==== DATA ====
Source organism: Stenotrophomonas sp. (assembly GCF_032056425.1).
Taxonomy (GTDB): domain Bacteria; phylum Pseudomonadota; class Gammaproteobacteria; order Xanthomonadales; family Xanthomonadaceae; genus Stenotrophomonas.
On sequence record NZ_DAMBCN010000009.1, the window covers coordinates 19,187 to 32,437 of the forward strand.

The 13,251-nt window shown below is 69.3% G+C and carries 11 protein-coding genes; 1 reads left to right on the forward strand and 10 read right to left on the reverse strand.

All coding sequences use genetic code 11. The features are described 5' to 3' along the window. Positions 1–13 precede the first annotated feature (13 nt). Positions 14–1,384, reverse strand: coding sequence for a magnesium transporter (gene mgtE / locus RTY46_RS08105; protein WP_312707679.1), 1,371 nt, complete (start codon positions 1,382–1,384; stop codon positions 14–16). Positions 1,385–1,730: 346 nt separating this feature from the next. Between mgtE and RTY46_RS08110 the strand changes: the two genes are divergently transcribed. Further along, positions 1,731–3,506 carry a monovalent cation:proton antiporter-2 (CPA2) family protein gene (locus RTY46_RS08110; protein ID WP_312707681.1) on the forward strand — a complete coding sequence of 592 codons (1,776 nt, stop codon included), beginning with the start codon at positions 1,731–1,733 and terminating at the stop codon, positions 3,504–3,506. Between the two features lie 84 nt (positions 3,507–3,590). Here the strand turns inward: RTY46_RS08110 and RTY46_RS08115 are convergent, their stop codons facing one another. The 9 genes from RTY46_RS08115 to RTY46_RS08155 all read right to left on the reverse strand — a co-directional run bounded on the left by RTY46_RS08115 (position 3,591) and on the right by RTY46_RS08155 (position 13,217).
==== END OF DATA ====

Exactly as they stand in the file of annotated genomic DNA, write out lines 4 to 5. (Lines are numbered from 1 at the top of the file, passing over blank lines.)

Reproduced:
The 13,251-nt window shown below is 69.3% G+C and carries 11 protein-coding genes; 1 reads left to right on the forward strand and 10 read right to left on the reverse strand.

All coding sequences use genetic code 11. The features are described 5' to 3' along the window. Positions 1–13 precede the first annotated feature (13 nt). Positions 14–1,384, reverse strand: coding sequence for a magnesium transporter (gene mgtE / locus RTY46_RS08105; protein WP_312707679.1), 1,371 nt, complete (start codon positions 1,382–1,384; stop codon positions 14–16). Positions 1,385–1,730: 346 nt separating this feature from the next. Between mgtE and RTY46_RS08110 the strand changes: the two genes are divergently transcribed. Further along, positions 1,731–3,506 carry a monovalent cation:proton antiporter-2 (CPA2) family protein gene (locus RTY46_RS08110; protein ID WP_312707681.1) on the forward strand — a complete coding sequence of 592 codons (1,776 nt, stop codon included), beginning with the start codon at positions 1,731–1,733 and terminating at the stop codon, positions 3,504–3,506. Between the two features lie 84 nt (positions 3,507–3,590). Here the strand turns inward: RTY46_RS08110 and RTY46_RS08115 are convergent, their stop codons facing one another. The 9 genes from RTY46_RS08115 to RTY46_RS08155 all read right to left on the reverse strand — a co-directional run bounded on the left by RTY46_RS08115 (position 3,591) and on the right by RTY46_RS08155 (position 13,217).